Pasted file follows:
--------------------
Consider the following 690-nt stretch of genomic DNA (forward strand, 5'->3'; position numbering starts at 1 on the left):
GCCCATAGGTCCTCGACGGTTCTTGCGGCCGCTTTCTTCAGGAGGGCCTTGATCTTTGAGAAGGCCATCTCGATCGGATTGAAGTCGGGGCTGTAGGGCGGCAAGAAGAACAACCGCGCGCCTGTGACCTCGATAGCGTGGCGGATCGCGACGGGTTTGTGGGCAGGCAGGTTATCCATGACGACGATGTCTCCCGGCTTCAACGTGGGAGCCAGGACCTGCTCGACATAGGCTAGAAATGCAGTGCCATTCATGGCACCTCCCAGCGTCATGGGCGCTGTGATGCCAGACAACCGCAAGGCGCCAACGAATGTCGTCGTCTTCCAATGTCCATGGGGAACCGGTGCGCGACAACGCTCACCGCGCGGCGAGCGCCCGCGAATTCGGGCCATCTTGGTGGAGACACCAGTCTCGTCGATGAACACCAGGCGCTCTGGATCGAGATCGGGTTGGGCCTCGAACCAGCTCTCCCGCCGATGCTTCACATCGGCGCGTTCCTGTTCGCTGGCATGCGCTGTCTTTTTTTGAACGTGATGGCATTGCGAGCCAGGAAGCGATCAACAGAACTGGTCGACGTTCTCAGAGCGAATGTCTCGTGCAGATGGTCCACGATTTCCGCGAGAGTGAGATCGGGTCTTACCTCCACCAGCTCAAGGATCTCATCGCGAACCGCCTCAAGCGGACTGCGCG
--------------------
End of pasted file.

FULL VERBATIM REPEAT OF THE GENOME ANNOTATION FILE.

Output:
Consider the following 690-nt stretch of genomic DNA (forward strand, 5'->3'; position numbering starts at 1 on the left):
GCCCATAGGTCCTCGACGGTTCTTGCGGCCGCTTTCTTCAGGAGGGCCTTGATCTTTGAGAAGGCCATCTCGATCGGATTGAAGTCGGGGCTGTAGGGCGGCAAGAAGAACAACCGCGCGCCTGTGACCTCGATAGCGTGGCGGATCGCGACGGGTTTGTGGGCAGGCAGGTTATCCATGACGACGATGTCTCCCGGCTTCAACGTGGGAGCCAGGACCTGCTCGACATAGGCTAGAAATGCAGTGCCATTCATGGCACCTCCCAGCGTCATGGGCGCTGTGATGCCAGACAACCGCAAGGCGCCAACGAATGTCGTCGTCTTCCAATGTCCATGGGGAACCGGTGCGCGACAACGCTCACCGCGCGGCGAGCGCCCGCGAATTCGGGCCATCTTGGTGGAGACACCAGTCTCGTCGATGAACACCAGGCGCTCTGGATCGAGATCGGGTTGGGCCTCGAACCAGCTCTCCCGCCGATGCTTCACATCGGCGCGTTCCTGTTCGCTGGCATGCGCTGTCTTTTTTTGAACGTGATGGCATTGCGAGCCAGGAAGCGATCAACAGAACTGGTCGACGTTCTCAGAGCGAATGTCTCGTGCAGATGGTCCACGATTTCCGCGAGAGTGAGATCGGGTCTTACCTCCACCAGCTCAAGGATCTCATCGCGAACCGCCTCAAGCGGACTGCGCG